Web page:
PHOENIX (FOX 10) -- The founder of the Make-A-Wish foundation, Frank Shankwitz, received the red carpet treatment Thursday night, as a movie based on his life, "Wish Man", hits theaters.
The Make-A-Wish Foundation is credited with granting more than 450,000 kids wishes across the world, and the movie tells a story of a man with an enormous heart. For Shankwitz, it all started after granting the wish of a young boy who was battling leukemia. Nearly four decades later, he would go to grant hundreds of thousands of other wishes thanks through the non-profit.
"It's about my life but you never think it will make it to the big screen, but here we are," said Shankwitz.
Wish Man is a feature film about the life of Shankwitz, a former Arizona DPS officer who would go on to start the Make-A-Wish Foundation. It was a seven-year-old boy named Chris who was the driving force behind it all. Chris was battling leukemia, and his wish was to be a motorcycle officer, just like Shankwitz.
"Arizona Highway Patrol. I was a motorcycle officer at the time, arranged for him to come to visit us, and that day here in Phoenix, we made him the first and only honorary highway patrol officer," said Shankwitz. The agency that Shankwitz was referring to, Arizona Highway Patrol, was taken over by the Arizona Department of Public Safety (DPS) after it was established in 1969, according to the DPS website.
Sadly, Chris passed away a couple of days after receiving his wish. He was buried in his own customized uniform, badge, and motorcycle wings.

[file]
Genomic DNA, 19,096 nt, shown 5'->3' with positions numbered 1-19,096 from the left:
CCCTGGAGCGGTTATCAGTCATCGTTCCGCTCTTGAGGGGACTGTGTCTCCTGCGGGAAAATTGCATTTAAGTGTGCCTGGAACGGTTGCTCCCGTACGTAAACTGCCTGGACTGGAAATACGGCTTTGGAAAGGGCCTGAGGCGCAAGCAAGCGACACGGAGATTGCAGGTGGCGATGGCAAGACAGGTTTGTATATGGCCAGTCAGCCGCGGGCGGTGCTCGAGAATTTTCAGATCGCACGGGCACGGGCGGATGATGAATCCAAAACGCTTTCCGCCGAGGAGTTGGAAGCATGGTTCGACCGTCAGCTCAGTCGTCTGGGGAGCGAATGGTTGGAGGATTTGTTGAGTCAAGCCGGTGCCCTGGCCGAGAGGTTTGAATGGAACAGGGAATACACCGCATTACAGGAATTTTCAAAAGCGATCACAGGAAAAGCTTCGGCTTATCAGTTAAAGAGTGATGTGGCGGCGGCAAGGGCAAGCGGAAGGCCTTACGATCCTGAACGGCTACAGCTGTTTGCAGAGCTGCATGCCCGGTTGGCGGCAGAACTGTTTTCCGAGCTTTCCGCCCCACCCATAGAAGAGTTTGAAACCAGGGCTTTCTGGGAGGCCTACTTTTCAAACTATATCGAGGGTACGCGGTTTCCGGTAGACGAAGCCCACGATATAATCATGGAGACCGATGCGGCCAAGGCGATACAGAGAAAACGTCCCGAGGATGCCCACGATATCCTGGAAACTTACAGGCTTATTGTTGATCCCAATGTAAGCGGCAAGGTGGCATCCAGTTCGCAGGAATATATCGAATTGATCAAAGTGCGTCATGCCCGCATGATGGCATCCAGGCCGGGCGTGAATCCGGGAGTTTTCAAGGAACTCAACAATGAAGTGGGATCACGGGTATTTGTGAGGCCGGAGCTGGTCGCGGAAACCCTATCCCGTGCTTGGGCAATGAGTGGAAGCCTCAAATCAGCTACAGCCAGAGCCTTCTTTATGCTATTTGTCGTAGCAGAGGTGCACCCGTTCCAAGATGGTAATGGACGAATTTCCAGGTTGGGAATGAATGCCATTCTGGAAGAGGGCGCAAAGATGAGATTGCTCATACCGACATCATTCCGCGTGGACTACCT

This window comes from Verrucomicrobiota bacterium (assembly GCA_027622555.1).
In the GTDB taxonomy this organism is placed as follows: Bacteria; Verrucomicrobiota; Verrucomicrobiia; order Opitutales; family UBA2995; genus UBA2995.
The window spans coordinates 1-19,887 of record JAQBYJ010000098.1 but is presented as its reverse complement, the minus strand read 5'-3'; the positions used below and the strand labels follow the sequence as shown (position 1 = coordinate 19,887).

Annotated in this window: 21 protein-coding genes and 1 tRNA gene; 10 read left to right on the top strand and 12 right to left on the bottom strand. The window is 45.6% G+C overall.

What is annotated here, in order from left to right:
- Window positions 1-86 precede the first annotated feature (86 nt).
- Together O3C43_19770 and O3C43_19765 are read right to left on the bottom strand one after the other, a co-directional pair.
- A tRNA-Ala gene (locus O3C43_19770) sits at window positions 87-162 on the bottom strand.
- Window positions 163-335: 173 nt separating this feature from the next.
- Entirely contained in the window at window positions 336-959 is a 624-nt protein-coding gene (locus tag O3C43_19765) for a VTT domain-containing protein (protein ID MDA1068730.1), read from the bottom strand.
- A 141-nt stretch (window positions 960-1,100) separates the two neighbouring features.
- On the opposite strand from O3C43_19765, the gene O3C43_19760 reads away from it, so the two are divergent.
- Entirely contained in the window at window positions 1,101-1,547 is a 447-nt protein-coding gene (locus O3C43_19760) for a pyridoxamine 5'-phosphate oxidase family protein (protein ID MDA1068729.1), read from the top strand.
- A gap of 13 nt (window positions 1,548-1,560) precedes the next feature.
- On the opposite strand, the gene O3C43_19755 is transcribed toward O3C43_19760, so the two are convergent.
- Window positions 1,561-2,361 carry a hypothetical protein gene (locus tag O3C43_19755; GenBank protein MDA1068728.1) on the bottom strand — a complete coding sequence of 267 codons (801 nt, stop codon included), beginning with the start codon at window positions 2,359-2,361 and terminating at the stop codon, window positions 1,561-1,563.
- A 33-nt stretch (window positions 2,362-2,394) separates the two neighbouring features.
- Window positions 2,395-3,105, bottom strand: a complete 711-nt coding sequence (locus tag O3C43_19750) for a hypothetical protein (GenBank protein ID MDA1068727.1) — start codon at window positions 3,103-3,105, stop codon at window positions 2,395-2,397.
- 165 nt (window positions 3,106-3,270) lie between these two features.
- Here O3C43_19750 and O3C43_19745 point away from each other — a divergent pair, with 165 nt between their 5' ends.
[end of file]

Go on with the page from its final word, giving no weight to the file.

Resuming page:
"I just started thinking this little boy had a wish, why can't we have that happen for other children, and that's when the idea was born," said Shankwitz.
Nearly 40 years later, over 450,000 wishes have been granted all over the world through the foundation, and after granting wishes for thousands of children with critical illnesses, Shankwitz is now getting his wish granted, thanks to a host of an event he took part in.
"He said, 'what's your wish?' I said, 'nobody has ever asked me that', and he said, 'you've granted wishes for all of these years, and what is your wish?' I said I just like my story to be told, so that my kids and grandkids see that I did something cool," Shankwitz recounted.
Director Theo Davies took interest in sharing Shankwitz's life story, and involved him every step of the way. Shankwitz, however, admits there were some moments hard to relive.
"The scene where I get killed and brought back to life, and I watch that and I'm advising what to do. Then, when they got the knock out of the scene, I'm sitting there and the crew is looking at me and ask are you OK? I'm reliving this whole thing," said Shankwitz.
It's his story that Shankwitz always wanted to share, and hopes that are inspired.
"The message is that everyone can be a hero, and to help someone when they need it," said Shankwitz.
"Wish Man" is now playing in select theatres.